HELIO CASTRONEVES (No. 3 Team Penske, second): “That was a lot of fun. This wind was a little bit challenging, but it was the same for everyone. Team Penske did a hell of a job. Ryan (Briscoe) and I were working really well together and you can see both Team Penske cars up at the top. It’s good points. Yes, you want to win, but Scott (Dixon) did a hell of a job. Andretti Green also – it’s a good battle. Hopefully this is good preparation for the Indianapolis 500.”
TONY KANAAN (No. 11 Team 7-Eleven, third): “Consistency is definitely the key. But we need to work a lot harder to get this car to win races. But in the meantime, we keep finishing where we need to be. Obviously, it feels good, but it’s so early in the season. It’s good momentum going to Indy. We added a lot of downforce for the race, and that actually cost me toward the end. I told my engineer that we need to be there at the end, so don’t give me a car that’s going to scare the hell out of me during the whole race. Obviously I regretted it a little in the end, but it was a good result for the team.”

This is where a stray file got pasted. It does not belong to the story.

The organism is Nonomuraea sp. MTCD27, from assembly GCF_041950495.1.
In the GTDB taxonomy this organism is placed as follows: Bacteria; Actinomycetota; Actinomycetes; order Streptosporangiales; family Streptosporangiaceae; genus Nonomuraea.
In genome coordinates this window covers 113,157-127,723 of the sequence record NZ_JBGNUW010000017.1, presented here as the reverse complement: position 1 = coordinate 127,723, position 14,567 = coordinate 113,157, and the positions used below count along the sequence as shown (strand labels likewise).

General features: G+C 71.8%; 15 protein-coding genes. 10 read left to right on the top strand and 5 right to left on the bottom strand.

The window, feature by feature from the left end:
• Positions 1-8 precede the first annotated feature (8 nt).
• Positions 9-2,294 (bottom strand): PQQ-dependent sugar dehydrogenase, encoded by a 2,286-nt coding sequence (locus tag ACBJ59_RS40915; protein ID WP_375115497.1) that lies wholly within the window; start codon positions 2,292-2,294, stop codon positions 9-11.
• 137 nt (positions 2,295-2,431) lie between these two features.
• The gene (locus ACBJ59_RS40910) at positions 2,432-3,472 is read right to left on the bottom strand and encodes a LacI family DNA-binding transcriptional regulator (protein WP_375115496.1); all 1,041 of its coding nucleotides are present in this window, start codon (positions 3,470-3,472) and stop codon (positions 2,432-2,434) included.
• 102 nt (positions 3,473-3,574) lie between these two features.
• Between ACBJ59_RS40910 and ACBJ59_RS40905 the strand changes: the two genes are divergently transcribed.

RYAN BRISCOE (No. 6 Team Penske, fourth): “It’s a solid result, but it’s really disappointing. We had the car to win, and we had the track position until we got caught out with that yellow, so it’s really unfortunate. But I’m happy to be disappointed for that reason, that’s for sure.”
DANICA PATRICK (No. 7 Motorola, fifth): “We made some adjustments that made the car good for the race. We struggled with a little bit of understeer to start, but my guys were good in the pits, got me some front wing and they were good on the stops at the end, which is what helped me kind of jump forward and pass a couple of cars. It’s tough to pass out there, and when you get behind a couple cars, it’s even more understeer because there’s no wind in front of you. The guys did a great job, and we’re really excited to go to Indy.”